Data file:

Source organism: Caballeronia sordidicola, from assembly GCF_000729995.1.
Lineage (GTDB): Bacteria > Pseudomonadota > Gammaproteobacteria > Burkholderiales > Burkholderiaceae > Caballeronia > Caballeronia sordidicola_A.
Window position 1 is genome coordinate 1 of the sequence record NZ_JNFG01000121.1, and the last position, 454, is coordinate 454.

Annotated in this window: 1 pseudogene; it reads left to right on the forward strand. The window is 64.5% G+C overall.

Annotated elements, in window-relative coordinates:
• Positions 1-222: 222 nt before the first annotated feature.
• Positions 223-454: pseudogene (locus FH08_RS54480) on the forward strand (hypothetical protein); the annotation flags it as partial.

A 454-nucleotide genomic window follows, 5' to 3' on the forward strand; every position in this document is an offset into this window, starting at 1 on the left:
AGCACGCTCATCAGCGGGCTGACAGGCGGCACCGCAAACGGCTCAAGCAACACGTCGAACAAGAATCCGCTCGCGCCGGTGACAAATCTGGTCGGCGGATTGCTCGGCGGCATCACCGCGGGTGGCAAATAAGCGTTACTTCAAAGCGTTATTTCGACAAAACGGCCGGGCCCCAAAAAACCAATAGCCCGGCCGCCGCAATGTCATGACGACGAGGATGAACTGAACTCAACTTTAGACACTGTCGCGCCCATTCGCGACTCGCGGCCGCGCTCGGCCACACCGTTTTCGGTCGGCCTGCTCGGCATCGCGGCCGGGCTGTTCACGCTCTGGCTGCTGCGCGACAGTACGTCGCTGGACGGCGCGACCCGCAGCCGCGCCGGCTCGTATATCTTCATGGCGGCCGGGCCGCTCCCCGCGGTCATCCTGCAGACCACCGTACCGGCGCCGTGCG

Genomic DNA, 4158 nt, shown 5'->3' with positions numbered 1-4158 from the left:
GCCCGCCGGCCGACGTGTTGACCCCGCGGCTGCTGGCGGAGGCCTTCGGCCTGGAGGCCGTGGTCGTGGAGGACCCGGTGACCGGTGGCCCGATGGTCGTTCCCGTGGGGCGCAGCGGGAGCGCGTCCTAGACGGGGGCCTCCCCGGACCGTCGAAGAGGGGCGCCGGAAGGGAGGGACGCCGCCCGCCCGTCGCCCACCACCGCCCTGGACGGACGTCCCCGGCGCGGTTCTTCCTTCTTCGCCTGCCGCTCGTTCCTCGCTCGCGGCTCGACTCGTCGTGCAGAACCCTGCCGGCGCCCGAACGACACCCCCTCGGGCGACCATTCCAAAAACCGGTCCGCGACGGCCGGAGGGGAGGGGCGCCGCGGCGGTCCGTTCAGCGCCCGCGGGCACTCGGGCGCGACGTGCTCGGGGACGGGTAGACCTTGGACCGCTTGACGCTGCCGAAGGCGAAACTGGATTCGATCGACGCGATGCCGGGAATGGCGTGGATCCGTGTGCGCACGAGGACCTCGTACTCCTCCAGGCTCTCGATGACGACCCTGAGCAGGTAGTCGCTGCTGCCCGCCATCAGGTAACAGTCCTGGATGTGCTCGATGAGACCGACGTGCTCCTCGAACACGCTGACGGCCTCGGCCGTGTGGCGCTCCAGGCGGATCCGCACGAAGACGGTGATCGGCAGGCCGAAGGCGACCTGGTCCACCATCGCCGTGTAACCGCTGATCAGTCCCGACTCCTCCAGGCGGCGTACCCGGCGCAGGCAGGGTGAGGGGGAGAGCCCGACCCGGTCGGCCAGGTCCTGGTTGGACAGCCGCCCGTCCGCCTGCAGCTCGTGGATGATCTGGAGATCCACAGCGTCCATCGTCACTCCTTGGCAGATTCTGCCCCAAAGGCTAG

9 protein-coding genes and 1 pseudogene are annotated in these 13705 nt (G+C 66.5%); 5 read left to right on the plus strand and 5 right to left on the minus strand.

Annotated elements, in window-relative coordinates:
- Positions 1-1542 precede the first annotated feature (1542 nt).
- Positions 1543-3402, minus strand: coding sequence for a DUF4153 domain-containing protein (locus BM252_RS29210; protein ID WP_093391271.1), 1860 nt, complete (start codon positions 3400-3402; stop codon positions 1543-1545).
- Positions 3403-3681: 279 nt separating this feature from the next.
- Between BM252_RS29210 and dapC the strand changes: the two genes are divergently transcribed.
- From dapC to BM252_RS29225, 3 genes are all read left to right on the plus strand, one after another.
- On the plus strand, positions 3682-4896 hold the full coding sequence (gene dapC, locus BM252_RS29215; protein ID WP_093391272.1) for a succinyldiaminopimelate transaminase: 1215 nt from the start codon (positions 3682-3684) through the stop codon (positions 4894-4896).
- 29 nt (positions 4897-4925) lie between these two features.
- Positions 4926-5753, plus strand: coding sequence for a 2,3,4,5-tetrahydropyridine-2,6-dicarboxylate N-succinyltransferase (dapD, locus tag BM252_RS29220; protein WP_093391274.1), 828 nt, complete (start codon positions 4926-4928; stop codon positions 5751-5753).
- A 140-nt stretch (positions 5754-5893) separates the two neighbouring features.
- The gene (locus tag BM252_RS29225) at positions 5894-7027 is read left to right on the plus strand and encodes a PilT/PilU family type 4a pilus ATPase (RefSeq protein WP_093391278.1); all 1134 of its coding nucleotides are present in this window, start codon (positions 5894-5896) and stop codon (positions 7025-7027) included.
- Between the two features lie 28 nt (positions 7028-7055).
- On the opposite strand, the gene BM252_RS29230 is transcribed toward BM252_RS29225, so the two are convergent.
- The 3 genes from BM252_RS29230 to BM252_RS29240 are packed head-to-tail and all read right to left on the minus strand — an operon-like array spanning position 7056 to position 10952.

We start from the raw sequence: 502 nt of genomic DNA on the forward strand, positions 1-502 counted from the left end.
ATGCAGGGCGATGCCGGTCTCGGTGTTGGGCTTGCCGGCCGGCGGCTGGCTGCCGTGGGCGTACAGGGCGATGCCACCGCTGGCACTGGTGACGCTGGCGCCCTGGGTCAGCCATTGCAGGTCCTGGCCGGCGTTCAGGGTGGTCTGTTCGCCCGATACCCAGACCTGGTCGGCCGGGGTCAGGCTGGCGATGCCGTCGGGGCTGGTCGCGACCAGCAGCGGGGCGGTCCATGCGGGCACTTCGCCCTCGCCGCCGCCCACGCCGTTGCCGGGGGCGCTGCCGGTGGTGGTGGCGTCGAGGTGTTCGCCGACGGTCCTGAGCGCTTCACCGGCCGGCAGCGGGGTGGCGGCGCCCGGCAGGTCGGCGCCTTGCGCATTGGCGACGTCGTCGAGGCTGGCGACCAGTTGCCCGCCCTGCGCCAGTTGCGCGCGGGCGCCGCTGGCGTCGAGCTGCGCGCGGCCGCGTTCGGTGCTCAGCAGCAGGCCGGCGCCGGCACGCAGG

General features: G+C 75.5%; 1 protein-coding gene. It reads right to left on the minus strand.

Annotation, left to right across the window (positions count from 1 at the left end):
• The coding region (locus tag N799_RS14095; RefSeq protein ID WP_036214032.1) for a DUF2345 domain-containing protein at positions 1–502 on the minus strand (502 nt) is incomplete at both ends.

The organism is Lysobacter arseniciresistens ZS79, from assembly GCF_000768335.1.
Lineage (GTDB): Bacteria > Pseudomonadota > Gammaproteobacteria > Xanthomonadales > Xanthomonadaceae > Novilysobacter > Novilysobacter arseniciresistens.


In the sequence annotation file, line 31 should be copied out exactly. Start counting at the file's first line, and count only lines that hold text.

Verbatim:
• The coding region (locus tag N799_RS14095; RefSeq protein ID WP_036214032.1) for a DUF2345 domain-containing protein at positions 1–502 on the minus strand (502 nt) is incomplete at both ends.